“The Martyr of Solway” by John Everett Millais
“The Martyr of Solway” by John Everett Millais portrays Margaret Wilson (1667 – 1685), who was a young Scottish teenager, of the Scottish Presbyterian movement. Margaret Wilson was executed by drowning for refusing to swear an oath declaring James VII (James II of England) as head of the church.
Wilson was executed along with Margaret McLachlan. However, Wilson became the more famous of the two women because of her youth; she was about 18 years of age at the time of her death. As a teenager, her faith in the face of death became celebrated as part of the martyrology of Presbyterian churches. They believed that no man, not even a king, could be the spiritual head of their church. They also opposed the authority of the bishops in the Church. They believed that only Jesus Christ could be the spiritual head of a Christian faith.
Margaret Wilson and Margaret McLachlan were chained to stakes on the Solway Firth. As the tide rose, choking on the saltwater, Margaret Wilson was told to offer a prayer for the King, which she did, but she continued to refuse to renounce her beliefs. Infuriating her accusers, and she was forcibly thrust beneath the waves. Her accusers in their zeal had ignored a reprieve from the Privy Council of Scotland.
John Everett Millais
The artist, Sir John Everett Millais, was a Victorian-era English painter who was one of the founders of the Pre-Raphaelite Brotherhood. The Pre-Raphaelite Brotherhood was founded at his home in London. Millais became a famous exponent of the style with this painting. By the mid-1850s, Millais was moving away from the Pre-Raphaelite style. He started to develop a new and powerful form of realism in his art. This painting is very different from Millais’s earlier particular focus on the Pre-Raphaelite style.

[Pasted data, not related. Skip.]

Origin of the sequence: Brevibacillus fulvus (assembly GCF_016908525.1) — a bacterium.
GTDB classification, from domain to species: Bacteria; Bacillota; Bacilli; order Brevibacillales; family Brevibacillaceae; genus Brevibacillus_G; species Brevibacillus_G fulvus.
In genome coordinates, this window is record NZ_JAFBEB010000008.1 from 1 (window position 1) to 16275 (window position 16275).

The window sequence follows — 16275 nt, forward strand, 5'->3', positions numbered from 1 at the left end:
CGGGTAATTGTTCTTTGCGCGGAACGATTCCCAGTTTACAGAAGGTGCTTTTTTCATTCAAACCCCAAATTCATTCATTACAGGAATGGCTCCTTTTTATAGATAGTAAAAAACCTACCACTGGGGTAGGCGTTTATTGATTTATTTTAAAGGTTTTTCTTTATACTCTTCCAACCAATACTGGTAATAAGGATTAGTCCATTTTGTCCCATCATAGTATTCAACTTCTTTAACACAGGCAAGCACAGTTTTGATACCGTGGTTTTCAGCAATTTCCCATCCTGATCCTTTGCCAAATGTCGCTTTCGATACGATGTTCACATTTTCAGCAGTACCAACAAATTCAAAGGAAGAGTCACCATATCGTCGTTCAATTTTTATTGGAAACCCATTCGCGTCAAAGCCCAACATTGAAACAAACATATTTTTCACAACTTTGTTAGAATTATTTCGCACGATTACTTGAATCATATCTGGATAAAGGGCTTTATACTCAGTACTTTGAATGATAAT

The Pre-Raphaelites was a group of English painters, poets, and art critics, founded in 1848. The group intended to reform art by rejecting what it considered the mechanistic approach first adopted by the artists who succeeded Raphael and Michelangelo, hence the name “Pre-Raphaelite.” The Pre-Raphaelite Brotherhood sought a return to the abundant detail, intense colors, and complex compositions of Pre-Raphaelite Italian art.
The Pre-Raphaelites focused on painting subjects from modern life, and literature often used historical costumes for accuracy. They painted directly from nature itself, as accurately as possible, and with intense attention to detail.
The Pre-Raphaelites defined themselves as a reform movement, created a distinct name for their art, and published a periodical to promote their ideas. A later, medieval influence extended the movement’s power into the twentieth century with artists such as John William Waterhouse.
The Martyr of the Solway
- Title: The Martyr of the Solway
- Español: La Mártir de Solway
- Artist: John Everett Millais
- Date: 1871
- Medium: Oil on Canvas
- Style: Pre-Raphaelite
- Dimensions: 70.5 × 56.5 cm (27.8 × 22.2 in)
- Museum: Walker Art Gallery
John Everett Millais
- Name: Sir John Everett Millais, 1st Baronet
- Born: 1829 – Southampton, England
- Died: 1896 (aged 67) – Kensington, London
- Nationality English
- Notable works:
Exploring Pre-Raphaelite Art
- By John Everett Millais
- By John William Waterhouse
- Dante Gabriel Rossetti
- Marie Spartali Stillman
“History has remembered the kings and warriors, because they destroyed; Art has remembered the people, because they created.”
– William Morris
Photo Credit: John Everett Millais [Public domain], via Wikimedia Commons